In an old fable, a man stands outside a bakery for a while savoring the smells of bread and pastries emerging from the shop. Eventually, the baker comes out, angry that the man has been enjoying the aromas of his products for free, and demands payment.
In an old fable, a man stands outside a bakery for a while savoring the smells of bread and pastries emerging from the shop. Eventually, the baker comes out, angry that the man has been enjoying the aromas of his products for free, and demands payment. The man on the street refuses. A wise man approaches, and the two ask for his help resolving the dispute. The sage asks the man who has been smelling the bread to show him some coins. The sage looks them over, jostling and clinking them together in his hand. He then lets them fall to the sidewalk, picks them them up, and taps them several times against the bakery window before handing them back to the man. Turning to the baker, he says, "This man has paid you for the smell of your bread with the sound of his money."
The concept of the "optical nose", also takes an approach to problem-solving that involves an unexpected application of the senses. When developing a spectroscopic technique, most people would not consider the sense of smell. Yet some wise scientists have done just that, and have studied the way trained sniffer dogs detect explosives. Dogs' effectiveness in detecting explosives is surprising, because many explosive compounds have very low vapor pressures at ambient temperature. For example, the expected vapor concentration of TNT from a landmine is orders of magnitude lower than a trained dog's limit of detection. So how can a dog detect it? The answer, researchers have found, is that sniffer dogs don't smell only the explosives, but a combination of scents from degradation by-products as well as solvents and synthetics used in making the explosive device; this combination of odors is known as the explosivebouquet. By studying the components of the bouquet, instrument developers can identify the compounds that their spectroscopic instruments for explosive detection should target.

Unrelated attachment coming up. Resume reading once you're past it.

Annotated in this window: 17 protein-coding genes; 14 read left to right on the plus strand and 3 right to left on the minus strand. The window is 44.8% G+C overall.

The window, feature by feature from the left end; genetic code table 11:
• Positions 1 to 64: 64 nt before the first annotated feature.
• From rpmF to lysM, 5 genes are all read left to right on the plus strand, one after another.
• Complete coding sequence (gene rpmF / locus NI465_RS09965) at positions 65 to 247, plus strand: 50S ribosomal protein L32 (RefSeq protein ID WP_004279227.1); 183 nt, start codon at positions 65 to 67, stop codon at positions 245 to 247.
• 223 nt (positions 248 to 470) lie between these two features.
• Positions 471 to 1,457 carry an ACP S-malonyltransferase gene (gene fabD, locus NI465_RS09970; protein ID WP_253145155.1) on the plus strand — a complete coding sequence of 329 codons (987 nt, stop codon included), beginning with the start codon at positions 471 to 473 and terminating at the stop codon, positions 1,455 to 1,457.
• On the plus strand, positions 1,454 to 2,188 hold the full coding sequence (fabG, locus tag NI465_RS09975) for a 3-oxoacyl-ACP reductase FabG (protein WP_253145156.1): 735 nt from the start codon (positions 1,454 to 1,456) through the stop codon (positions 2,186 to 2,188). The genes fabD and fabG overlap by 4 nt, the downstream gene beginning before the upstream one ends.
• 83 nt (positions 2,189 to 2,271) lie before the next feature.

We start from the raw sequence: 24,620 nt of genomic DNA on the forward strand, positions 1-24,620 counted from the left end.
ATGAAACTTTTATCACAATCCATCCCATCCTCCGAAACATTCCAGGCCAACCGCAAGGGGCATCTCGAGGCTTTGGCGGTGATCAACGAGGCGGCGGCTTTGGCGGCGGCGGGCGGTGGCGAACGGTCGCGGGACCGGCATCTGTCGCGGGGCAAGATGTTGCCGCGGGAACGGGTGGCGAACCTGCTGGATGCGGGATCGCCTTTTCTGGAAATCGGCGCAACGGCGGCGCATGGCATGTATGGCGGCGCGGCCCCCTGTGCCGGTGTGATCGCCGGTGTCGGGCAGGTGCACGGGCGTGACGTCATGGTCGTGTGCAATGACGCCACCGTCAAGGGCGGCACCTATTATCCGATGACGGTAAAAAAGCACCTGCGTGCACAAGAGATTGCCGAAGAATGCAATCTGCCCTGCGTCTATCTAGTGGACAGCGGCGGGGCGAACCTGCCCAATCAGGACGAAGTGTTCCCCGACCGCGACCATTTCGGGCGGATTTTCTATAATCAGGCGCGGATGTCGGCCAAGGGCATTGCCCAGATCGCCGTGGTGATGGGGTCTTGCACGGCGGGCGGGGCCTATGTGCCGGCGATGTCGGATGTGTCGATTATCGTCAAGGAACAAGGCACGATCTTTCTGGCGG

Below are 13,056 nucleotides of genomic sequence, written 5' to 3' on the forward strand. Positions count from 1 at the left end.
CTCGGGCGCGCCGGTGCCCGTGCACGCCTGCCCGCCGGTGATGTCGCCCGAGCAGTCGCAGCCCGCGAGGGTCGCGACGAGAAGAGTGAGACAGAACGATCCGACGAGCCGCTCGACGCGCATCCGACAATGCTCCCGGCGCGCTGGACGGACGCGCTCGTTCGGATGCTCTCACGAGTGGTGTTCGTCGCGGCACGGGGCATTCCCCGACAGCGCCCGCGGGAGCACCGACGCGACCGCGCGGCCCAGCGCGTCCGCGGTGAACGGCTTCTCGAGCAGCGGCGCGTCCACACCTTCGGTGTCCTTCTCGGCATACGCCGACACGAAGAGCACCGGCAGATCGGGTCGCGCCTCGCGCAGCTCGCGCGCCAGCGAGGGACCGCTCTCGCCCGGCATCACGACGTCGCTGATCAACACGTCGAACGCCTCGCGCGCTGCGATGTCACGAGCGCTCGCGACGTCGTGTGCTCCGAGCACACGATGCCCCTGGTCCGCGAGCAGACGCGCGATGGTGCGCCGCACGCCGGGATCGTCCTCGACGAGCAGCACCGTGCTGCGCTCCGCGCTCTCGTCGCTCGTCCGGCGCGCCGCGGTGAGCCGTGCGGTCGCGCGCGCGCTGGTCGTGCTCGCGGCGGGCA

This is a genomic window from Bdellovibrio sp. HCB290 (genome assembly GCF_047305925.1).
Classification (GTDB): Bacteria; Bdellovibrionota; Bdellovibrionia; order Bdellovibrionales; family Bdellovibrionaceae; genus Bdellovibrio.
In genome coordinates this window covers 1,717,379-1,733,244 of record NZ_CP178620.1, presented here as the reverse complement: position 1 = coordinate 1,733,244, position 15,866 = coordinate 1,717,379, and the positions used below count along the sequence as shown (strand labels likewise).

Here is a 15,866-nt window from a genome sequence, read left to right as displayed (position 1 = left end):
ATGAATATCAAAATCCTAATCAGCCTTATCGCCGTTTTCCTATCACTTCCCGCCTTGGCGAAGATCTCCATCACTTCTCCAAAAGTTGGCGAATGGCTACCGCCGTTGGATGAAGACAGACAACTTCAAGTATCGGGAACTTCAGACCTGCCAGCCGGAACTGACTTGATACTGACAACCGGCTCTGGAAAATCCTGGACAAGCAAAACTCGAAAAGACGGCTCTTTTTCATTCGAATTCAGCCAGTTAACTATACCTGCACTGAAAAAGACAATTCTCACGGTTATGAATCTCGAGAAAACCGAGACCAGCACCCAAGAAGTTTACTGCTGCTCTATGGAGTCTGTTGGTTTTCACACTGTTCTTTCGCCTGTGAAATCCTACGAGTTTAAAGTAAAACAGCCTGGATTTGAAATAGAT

Of course, unlike the problem in the fable, the challenge of detecting explosives is quite complex, so a creative use of the senses did not result in a quick fix. For the optical nose approach to work, a set of high-resolution spectral signatures must be available for the volatile organic compounds (VOCs) involved. Therefore, creating a database of spectra for the highest priority explosive-related VOCs — including rotationally resolved spectra — is the next step in the process. That work is now under way.
The optical nose approach does, however, offer a good example of creative problem-solving. Instead of applying common sense, these researchers applied other senses, and doing so has opened up an avenue to tackling a spectroscopic challenge.
Laura Bush is the editorial director of LCGC North America and Spectroscopy, firstname.lastname@example.org.